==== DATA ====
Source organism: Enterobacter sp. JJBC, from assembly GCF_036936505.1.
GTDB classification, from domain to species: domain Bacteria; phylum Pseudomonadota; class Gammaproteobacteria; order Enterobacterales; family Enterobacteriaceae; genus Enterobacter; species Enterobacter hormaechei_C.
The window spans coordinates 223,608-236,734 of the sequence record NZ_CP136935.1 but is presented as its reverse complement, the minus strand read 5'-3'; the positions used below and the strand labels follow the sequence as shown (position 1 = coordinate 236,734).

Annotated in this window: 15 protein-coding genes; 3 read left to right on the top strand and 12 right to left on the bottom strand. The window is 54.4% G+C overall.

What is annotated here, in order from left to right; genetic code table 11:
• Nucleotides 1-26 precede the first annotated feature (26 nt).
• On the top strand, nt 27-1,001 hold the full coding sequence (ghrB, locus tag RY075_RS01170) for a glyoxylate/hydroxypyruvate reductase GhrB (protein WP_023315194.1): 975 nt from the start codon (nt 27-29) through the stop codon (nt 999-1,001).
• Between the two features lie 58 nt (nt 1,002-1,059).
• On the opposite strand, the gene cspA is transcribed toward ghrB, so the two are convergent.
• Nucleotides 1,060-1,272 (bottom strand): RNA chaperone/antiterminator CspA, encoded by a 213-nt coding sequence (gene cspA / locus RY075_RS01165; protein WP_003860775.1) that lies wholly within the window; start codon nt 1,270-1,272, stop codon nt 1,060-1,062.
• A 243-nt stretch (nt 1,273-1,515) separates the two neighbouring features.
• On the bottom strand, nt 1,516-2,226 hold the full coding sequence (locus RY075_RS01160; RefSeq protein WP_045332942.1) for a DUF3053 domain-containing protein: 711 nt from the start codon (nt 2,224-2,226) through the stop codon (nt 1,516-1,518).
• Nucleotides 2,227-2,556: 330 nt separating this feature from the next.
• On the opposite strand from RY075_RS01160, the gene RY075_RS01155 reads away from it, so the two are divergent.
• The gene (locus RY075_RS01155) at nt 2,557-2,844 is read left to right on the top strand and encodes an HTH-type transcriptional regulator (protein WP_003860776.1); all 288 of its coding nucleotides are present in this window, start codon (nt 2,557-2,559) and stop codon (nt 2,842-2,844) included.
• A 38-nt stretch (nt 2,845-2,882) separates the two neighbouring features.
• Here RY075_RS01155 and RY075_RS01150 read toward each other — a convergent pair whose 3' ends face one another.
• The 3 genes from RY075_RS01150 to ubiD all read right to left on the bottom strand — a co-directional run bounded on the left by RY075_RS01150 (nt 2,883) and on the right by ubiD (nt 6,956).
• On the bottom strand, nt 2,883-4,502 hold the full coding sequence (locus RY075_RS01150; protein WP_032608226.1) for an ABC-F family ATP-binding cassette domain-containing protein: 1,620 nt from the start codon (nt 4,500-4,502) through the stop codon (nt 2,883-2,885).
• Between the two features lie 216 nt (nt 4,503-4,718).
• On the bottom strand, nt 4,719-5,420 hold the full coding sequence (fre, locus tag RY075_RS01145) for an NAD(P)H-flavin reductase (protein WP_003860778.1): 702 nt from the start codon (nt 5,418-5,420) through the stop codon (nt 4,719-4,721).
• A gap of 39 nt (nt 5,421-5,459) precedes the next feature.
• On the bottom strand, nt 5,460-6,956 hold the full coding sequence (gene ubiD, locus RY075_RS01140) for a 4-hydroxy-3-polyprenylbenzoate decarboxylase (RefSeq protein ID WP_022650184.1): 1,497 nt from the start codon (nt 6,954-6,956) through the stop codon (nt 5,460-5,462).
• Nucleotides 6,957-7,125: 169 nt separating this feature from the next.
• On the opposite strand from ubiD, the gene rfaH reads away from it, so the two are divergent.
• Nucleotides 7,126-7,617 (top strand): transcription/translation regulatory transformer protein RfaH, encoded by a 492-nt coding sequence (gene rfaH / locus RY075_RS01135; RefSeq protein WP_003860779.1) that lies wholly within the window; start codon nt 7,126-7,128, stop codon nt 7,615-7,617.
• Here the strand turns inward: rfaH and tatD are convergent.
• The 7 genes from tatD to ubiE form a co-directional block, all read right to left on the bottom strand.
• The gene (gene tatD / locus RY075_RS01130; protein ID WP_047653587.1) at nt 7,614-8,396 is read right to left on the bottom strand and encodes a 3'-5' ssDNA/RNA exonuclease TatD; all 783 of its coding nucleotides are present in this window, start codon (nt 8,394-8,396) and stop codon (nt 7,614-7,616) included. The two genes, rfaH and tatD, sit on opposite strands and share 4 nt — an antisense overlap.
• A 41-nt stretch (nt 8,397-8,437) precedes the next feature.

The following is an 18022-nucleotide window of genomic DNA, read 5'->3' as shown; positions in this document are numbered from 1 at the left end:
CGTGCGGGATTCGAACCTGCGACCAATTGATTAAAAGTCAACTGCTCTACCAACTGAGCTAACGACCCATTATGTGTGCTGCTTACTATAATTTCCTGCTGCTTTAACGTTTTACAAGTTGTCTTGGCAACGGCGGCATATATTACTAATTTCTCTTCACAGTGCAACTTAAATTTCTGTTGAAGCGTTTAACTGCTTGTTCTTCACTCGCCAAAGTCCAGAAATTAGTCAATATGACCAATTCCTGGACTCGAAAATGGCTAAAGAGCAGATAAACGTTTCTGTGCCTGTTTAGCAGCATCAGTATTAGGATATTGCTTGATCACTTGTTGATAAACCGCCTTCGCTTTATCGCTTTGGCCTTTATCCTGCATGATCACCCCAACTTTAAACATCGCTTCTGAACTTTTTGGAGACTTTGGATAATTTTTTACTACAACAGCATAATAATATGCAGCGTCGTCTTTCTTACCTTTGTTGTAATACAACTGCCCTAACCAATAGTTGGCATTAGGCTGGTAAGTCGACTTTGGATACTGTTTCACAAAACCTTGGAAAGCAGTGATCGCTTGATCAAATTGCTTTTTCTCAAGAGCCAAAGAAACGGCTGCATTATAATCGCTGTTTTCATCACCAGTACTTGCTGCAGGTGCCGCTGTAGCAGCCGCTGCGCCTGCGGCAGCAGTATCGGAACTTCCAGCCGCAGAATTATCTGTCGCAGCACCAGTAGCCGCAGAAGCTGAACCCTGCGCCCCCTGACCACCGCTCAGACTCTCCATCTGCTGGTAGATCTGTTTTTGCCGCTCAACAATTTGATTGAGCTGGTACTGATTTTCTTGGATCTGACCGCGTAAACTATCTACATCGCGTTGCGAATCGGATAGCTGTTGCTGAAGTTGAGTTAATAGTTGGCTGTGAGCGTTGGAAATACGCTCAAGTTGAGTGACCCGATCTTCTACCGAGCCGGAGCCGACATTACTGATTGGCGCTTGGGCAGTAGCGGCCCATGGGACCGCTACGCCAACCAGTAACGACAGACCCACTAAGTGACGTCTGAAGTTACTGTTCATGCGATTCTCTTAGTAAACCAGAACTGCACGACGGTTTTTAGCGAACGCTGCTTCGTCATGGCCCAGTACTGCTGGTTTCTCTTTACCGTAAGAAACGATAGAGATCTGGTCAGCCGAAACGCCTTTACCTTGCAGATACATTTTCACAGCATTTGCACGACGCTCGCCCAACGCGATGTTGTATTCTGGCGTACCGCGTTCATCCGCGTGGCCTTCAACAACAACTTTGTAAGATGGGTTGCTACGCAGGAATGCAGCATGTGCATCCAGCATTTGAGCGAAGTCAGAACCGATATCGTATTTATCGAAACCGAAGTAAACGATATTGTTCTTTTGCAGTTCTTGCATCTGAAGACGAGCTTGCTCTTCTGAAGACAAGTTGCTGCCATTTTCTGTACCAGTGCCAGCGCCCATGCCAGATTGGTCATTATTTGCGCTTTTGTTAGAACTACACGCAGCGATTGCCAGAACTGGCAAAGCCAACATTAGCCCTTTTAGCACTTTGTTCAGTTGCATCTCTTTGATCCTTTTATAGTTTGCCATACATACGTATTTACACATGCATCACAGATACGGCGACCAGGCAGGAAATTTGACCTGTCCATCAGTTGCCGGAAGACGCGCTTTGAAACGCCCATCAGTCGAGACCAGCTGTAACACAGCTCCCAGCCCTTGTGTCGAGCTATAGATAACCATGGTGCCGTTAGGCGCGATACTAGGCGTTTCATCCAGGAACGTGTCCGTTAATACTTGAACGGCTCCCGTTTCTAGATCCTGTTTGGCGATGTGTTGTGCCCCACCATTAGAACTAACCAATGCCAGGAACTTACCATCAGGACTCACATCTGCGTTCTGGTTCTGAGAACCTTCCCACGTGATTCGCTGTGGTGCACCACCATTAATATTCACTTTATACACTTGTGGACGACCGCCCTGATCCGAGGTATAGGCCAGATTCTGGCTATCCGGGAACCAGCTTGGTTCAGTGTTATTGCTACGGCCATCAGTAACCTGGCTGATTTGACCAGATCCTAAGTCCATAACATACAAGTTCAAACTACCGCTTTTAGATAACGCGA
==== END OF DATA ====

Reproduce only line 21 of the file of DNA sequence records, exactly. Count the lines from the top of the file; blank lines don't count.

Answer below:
• On the bottom strand, nt 4,719-5,420 hold the full coding sequence (fre, locus tag RY075_RS01145) for an NAD(P)H-flavin reductase (protein WP_003860778.1): 702 nt from the start codon (nt 5,418-5,420) through the stop codon (nt 4,719-4,721).